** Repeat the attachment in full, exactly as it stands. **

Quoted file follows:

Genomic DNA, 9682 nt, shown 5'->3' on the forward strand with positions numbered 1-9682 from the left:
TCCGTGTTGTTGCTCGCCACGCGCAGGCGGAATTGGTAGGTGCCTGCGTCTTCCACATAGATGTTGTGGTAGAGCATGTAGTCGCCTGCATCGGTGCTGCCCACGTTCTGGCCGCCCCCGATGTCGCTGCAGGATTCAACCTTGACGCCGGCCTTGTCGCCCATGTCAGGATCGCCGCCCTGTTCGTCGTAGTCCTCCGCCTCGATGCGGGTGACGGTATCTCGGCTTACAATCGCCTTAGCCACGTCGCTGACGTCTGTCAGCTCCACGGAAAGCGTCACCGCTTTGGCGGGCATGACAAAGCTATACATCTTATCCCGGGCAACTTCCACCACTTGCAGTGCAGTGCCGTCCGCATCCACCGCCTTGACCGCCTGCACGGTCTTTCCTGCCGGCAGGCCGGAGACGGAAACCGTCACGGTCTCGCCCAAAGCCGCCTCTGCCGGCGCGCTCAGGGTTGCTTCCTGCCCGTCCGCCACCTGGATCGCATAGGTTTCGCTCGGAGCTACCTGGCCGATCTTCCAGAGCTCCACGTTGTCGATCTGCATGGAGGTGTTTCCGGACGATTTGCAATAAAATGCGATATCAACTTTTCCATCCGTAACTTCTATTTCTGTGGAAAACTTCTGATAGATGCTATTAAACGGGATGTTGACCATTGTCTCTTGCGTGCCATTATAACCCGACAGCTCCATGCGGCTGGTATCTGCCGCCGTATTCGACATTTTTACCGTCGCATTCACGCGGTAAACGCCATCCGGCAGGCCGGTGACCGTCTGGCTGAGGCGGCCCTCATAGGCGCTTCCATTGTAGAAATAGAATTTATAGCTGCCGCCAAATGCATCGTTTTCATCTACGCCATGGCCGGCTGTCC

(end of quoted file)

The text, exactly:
Genomic DNA, 9682 nt, shown 5'->3' on the forward strand with positions numbered 1-9682 from the left:
TCCGTGTTGTTGCTCGCCACGCGCAGGCGGAATTGGTAGGTGCCTGCGTCTTCCACATAGATGTTGTGGTAGAGCATGTAGTCGCCTGCATCGGTGCTGCCCACGTTCTGGCCGCCCCCGATGTCGCTGCAGGATTCAACCTTGACGCCGGCCTTGTCGCCCATGTCAGGATCGCCGCCCTGTTCGTCGTAGTCCTCCGCCTCGATGCGGGTGACGGTATCTCGGCTTACAATCGCCTTAGCCACGTCGCTGACGTCTGTCAGCTCCACGGAAAGCGTCACCGCTTTGGCGGGCATGACAAAGCTATACATCTTATCCCGGGCAACTTCCACCACTTGCAGTGCAGTGCCGTCCGCATCCACCGCCTTGACCGCCTGCACGGTCTTTCCTGCCGGCAGGCCGGAGACGGAAACCGTCACGGTCTCGCCCAAAGCCGCCTCTGCCGGCGCGCTCAGGGTTGCTTCCTGCCCGTCCGCCACCTGGATCGCATAGGTTTCGCTCGGAGCTACCTGGCCGATCTTCCAGAGCTCCACGTTGTCGATCTGCATGGAGGTGTTTCCGGACGATTTGCAATAAAATGCGATATCAACTTTTCCATCCGTAACTTCTATTTCTGTGGAAAACTTCTGATAGATGCTATTAAACGGGATGTTGACCATTGTCTCTTGCGTGCCATTATAACCCGACAGCTCCATGCGGCTGGTATCTGCCGCCGTATTCGACATTTTTACCGTCGCATTCACGCGGTAAACGCCATCCGGCAGGCCGGTGACCGTCTGGCTGAGGCGGCCCTCATAGGCGCTTCCATTGTAGAAATAGAATTTATAGCTGCCGCCAAATGCATCGTTTTCATCTACGCCATGGCCGGCTGTCC